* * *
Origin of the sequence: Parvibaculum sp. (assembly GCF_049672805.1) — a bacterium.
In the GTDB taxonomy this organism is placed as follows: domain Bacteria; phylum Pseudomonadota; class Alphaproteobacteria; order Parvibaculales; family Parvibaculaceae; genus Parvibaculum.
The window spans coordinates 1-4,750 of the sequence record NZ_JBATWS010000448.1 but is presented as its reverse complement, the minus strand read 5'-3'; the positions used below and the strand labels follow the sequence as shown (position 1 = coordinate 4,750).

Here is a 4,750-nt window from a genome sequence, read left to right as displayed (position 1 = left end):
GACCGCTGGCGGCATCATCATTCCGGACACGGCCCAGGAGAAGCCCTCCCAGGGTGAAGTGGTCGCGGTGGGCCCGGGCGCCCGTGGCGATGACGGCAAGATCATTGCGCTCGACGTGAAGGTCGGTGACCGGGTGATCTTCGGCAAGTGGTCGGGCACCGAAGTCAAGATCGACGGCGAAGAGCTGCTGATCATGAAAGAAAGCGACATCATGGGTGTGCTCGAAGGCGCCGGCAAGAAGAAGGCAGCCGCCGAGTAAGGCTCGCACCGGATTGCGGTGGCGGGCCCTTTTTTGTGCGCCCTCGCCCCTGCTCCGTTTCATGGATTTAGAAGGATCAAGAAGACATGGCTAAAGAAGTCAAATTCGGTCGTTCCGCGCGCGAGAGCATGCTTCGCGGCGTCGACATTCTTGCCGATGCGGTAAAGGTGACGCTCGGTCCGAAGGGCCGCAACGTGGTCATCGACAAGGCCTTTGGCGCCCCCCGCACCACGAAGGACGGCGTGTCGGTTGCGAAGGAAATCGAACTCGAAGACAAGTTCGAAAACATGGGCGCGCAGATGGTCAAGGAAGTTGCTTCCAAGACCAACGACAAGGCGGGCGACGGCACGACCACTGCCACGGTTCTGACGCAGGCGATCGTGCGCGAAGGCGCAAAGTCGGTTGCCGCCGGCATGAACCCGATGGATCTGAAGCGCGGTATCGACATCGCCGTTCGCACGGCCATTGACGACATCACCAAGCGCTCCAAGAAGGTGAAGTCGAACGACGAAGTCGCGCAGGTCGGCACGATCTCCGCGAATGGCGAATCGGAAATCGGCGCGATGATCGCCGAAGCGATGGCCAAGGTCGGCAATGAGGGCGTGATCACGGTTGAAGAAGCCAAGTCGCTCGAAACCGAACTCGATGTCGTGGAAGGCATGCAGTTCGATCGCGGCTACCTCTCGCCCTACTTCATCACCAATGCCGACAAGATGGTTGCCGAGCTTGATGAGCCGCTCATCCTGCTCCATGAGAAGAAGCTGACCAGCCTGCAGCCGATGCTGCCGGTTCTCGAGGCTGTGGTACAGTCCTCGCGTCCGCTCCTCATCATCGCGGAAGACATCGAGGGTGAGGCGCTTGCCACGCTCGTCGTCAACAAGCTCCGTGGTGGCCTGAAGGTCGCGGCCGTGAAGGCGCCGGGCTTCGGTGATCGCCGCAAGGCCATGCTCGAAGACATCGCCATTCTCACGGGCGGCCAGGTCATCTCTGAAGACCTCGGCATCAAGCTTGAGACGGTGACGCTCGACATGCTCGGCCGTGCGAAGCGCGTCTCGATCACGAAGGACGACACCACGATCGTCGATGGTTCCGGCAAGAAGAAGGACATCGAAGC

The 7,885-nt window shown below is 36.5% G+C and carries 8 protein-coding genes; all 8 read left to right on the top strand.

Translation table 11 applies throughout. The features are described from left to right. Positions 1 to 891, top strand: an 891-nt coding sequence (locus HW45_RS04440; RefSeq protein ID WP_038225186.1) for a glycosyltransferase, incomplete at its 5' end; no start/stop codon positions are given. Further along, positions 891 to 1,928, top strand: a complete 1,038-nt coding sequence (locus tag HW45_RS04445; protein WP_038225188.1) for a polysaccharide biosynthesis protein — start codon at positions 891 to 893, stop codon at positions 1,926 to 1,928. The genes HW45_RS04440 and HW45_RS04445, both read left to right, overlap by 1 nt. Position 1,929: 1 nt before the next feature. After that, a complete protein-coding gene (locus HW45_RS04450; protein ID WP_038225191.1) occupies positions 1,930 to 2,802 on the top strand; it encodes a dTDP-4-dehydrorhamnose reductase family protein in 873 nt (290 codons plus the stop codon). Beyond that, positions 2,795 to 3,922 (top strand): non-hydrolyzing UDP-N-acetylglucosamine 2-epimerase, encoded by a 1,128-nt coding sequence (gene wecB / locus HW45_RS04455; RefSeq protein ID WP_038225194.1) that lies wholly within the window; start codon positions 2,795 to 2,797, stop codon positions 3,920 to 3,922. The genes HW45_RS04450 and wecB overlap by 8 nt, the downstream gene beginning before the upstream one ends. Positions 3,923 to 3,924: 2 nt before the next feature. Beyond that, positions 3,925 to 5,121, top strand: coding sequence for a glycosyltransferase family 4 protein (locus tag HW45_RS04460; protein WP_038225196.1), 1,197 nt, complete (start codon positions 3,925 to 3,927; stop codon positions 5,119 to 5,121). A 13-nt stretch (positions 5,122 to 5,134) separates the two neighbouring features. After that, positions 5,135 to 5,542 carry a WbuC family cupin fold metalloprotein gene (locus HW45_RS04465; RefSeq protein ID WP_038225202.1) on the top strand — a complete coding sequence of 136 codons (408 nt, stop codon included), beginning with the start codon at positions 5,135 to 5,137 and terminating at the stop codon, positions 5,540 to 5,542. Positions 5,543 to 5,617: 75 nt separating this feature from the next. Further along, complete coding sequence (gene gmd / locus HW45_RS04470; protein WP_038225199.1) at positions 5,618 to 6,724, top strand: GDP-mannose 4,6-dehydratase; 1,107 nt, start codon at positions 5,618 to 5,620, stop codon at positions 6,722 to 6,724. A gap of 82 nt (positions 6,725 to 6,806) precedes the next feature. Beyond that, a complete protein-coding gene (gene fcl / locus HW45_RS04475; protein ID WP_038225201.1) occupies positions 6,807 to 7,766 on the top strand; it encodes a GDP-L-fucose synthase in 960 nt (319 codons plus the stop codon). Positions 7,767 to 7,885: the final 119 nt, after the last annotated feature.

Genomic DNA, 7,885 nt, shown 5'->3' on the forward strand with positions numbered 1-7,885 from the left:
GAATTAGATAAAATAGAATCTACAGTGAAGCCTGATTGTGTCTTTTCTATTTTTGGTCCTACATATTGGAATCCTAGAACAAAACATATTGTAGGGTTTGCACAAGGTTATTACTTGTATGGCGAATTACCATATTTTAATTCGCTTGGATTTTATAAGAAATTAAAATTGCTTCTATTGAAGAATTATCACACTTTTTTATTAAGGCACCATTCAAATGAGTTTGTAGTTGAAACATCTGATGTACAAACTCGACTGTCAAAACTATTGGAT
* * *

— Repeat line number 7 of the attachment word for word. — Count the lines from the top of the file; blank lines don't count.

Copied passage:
Translation table 11 applies throughout. The features are described from left to right. Positions 1 to 891, top strand: an 891-nt coding sequence (locus HW45_RS04440; RefSeq protein ID WP_038225186.1) for a glycosyltransferase, incomplete at its 5' end; no start/stop codon positions are given. Further along, positions 891 to 1,928, top strand: a complete 1,038-nt coding sequence (locus tag HW45_RS04445; protein WP_038225188.1) for a polysaccharide biosynthesis protein — start codon at positions 891 to 893, stop codon at positions 1,926 to 1,928. The genes HW45_RS04440 and HW45_RS04445, both read left to right, overlap by 1 nt. Position 1,929: 1 nt before the next feature. After that, a complete protein-coding gene (locus HW45_RS04450; protein ID WP_038225191.1) occupies positions 1,930 to 2,802 on the top strand; it encodes a dTDP-4-dehydrorhamnose reductase family protein in 873 nt (290 codons plus the stop codon). Beyond that, positions 2,795 to 3,922 (top strand): non-hydrolyzing UDP-N-acetylglucosamine 2-epimerase, encoded by a 1,128-nt coding sequence (gene wecB / locus HW45_RS04455; RefSeq protein ID WP_038225194.1) that lies wholly within the window; start codon positions 2,795 to 2,797, stop codon positions 3,920 to 3,922. The genes HW45_RS04450 and wecB overlap by 8 nt, the downstream gene beginning before the upstream one ends. Positions 3,923 to 3,924: 2 nt before the next feature. Beyond that, positions 3,925 to 5,121, top strand: coding sequence for a glycosyltransferase family 4 protein (locus tag HW45_RS04460; protein WP_038225196.1), 1,197 nt, complete (start codon positions 3,925 to 3,927; stop codon positions 5,119 to 5,121). A 13-nt stretch (positions 5,122 to 5,134) separates the two neighbouring features. After that, positions 5,135 to 5,542 carry a WbuC family cupin fold metalloprotein gene (locus HW45_RS04465; RefSeq protein ID WP_038225202.1) on the top strand — a complete coding sequence of 136 codons (408 nt, stop codon included), beginning with the start codon at positions 5,135 to 5,137 and terminating at the stop codon, positions 5,540 to 5,542. Positions 5,543 to 5,617: 75 nt separating this feature from the next. Further along, complete coding sequence (gene gmd / locus HW45_RS04470; protein WP_038225199.1) at positions 5,618 to 6,724, top strand: GDP-mannose 4,6-dehydratase; 1,107 nt, start codon at positions 5,618 to 5,620, stop codon at positions 6,722 to 6,724. A gap of 82 nt (positions 6,725 to 6,806) precedes the next feature. Beyond that, a complete protein-coding gene (gene fcl / locus HW45_RS04475; protein ID WP_038225201.1) occupies positions 6,807 to 7,766 on the top strand; it encodes a GDP-L-fucose synthase in 960 nt (319 codons plus the stop codon). Positions 7,767 to 7,885: the final 119 nt, after the last annotated feature.